Here are some details:

The University of Miami Health System reports hard copies of some of its patient files stored off-site are missing, according to the South Florida Sun Sentinel.  The files contain Social Security numbers, insurance company names and other information. UM Health System says the files don’t contain medical records.

MIAMI — A 3-year-old boy is recovering at a Miami hospital after undergoing a five-organ transplant.

Adonis Ortiz underwent the multivisceral transplant in October at the University of Miami Jackson Memorial Medical Center. He received a new liver, pancreas, stomach and small and large intestines.

He and his doctors will attend a press conference on Tuesday. 

A team of pediatric specialists led by University of Miami researcher Steven E. Lipshultz has helped solve part of a complex medical mystery that offers hope to thousands of families whose children suffer from hypertrophic cardiomyopathy, the Miami Herald reports (paywall alert). 

The newest wave in health care may be as close as your computer.  More hospitals and doctors are using technology, such as Skype, to treat patients, the South Florida Sun-Sentinel reports.  This can benefit patients who live too far from needed specialists, as well as allowing doctors to consult colleagues when dealing with complex cases.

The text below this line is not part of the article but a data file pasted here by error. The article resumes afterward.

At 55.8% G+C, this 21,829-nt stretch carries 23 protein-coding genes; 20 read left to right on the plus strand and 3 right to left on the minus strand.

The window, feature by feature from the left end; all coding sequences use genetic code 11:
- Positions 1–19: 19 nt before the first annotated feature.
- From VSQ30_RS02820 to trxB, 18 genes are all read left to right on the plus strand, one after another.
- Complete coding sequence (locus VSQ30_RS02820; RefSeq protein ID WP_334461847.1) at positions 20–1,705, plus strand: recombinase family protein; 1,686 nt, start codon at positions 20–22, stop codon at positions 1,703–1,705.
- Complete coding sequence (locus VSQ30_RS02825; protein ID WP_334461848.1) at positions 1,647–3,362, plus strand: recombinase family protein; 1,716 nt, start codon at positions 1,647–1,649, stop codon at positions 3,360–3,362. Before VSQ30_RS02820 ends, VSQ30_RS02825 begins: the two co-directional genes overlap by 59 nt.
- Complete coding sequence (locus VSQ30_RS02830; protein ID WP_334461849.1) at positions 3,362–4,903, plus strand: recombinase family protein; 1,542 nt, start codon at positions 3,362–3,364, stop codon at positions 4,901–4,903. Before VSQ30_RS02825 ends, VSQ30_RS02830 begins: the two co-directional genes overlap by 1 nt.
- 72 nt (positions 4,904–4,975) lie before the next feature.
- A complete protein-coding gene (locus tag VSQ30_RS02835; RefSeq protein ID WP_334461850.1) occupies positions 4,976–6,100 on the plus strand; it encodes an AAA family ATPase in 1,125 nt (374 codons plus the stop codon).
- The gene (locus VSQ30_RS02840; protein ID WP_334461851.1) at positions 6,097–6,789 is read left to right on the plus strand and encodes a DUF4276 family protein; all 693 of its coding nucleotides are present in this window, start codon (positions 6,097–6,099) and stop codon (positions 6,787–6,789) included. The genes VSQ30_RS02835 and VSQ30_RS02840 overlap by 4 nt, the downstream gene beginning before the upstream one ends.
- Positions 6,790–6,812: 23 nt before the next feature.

There are thousands of videos on YouTube with young people trying something called the "cinnamon challenge." People try to swallow a spoonful of cinnamon in less than a minute without any liquid. They sputter, cough and choke from the dry powder. 

Researchers at the University of Miami have identified a new gene they say could help develop specialized treatments for African Americans with Alzheimer’s disease, the Miami Herald reports. 

In the wake of faculty fury over layoffs and budget cuts, the second-highest executive at UM’s Miller School of Medicine has announced plans to step down.